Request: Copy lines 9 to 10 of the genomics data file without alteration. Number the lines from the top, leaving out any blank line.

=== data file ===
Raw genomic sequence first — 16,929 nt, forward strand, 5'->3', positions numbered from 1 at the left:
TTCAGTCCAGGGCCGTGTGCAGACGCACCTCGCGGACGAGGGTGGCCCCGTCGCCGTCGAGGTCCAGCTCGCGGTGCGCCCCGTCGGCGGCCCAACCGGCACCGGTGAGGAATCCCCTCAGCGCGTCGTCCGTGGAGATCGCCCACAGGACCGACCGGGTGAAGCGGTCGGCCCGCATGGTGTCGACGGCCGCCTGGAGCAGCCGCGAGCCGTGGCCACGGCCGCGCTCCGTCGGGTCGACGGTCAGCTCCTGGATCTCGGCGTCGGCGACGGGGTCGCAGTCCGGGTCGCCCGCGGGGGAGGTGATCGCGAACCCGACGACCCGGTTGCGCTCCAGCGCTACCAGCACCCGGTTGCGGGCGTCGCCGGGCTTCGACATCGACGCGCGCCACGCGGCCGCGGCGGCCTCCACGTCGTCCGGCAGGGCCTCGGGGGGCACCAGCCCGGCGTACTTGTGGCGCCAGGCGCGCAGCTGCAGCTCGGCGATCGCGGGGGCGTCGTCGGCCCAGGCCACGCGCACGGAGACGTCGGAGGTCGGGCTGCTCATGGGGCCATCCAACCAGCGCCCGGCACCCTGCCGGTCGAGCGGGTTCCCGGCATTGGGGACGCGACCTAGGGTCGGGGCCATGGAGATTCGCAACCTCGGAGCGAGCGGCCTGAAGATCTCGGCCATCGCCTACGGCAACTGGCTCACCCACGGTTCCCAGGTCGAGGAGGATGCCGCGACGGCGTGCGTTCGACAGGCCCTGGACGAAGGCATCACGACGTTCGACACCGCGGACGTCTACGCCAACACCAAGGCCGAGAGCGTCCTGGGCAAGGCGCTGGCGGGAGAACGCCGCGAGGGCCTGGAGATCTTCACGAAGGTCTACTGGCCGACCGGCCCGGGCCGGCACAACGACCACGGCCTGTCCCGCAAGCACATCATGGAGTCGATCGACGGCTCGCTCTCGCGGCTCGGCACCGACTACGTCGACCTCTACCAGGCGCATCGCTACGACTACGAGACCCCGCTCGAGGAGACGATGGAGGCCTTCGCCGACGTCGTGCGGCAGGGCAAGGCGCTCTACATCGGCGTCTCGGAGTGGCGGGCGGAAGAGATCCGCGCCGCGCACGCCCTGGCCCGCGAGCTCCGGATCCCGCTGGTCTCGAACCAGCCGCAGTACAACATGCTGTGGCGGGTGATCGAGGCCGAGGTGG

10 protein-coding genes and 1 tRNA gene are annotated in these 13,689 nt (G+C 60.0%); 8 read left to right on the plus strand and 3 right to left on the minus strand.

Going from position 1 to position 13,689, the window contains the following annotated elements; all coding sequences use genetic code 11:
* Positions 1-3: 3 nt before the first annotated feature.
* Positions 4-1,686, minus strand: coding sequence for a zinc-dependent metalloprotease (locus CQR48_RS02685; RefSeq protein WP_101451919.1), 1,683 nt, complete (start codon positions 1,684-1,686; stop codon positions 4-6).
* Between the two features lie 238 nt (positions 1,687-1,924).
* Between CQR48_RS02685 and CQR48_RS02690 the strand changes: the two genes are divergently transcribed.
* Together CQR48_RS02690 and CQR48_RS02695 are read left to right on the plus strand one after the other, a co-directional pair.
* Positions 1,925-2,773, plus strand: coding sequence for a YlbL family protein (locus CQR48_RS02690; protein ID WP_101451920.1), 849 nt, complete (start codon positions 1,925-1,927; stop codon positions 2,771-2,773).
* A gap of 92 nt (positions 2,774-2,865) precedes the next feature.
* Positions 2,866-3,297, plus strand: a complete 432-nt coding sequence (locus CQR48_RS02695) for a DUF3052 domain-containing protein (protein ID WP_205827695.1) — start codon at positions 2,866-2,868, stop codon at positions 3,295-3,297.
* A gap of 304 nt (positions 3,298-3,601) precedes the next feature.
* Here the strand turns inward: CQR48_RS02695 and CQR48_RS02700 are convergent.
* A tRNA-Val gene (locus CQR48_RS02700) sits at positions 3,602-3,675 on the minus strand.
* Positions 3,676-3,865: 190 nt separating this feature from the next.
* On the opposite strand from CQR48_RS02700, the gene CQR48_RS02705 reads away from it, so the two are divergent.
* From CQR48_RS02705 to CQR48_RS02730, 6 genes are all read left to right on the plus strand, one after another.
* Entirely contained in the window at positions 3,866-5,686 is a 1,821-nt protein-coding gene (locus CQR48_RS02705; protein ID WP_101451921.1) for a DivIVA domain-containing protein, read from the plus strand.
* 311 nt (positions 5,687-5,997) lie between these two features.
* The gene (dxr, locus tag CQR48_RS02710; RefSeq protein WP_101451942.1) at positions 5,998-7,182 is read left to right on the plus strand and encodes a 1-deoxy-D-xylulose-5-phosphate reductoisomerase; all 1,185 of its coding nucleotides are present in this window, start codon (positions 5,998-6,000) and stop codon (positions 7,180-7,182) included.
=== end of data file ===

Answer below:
* Together CQR48_RS02690 and CQR48_RS02695 are read left to right on the plus strand one after the other, a co-directional pair.
* Positions 1,925-2,773, plus strand: coding sequence for a YlbL family protein (locus CQR48_RS02690; protein ID WP_101451920.1), 849 nt, complete (start codon positions 1,925-1,927; stop codon positions 2,771-2,773).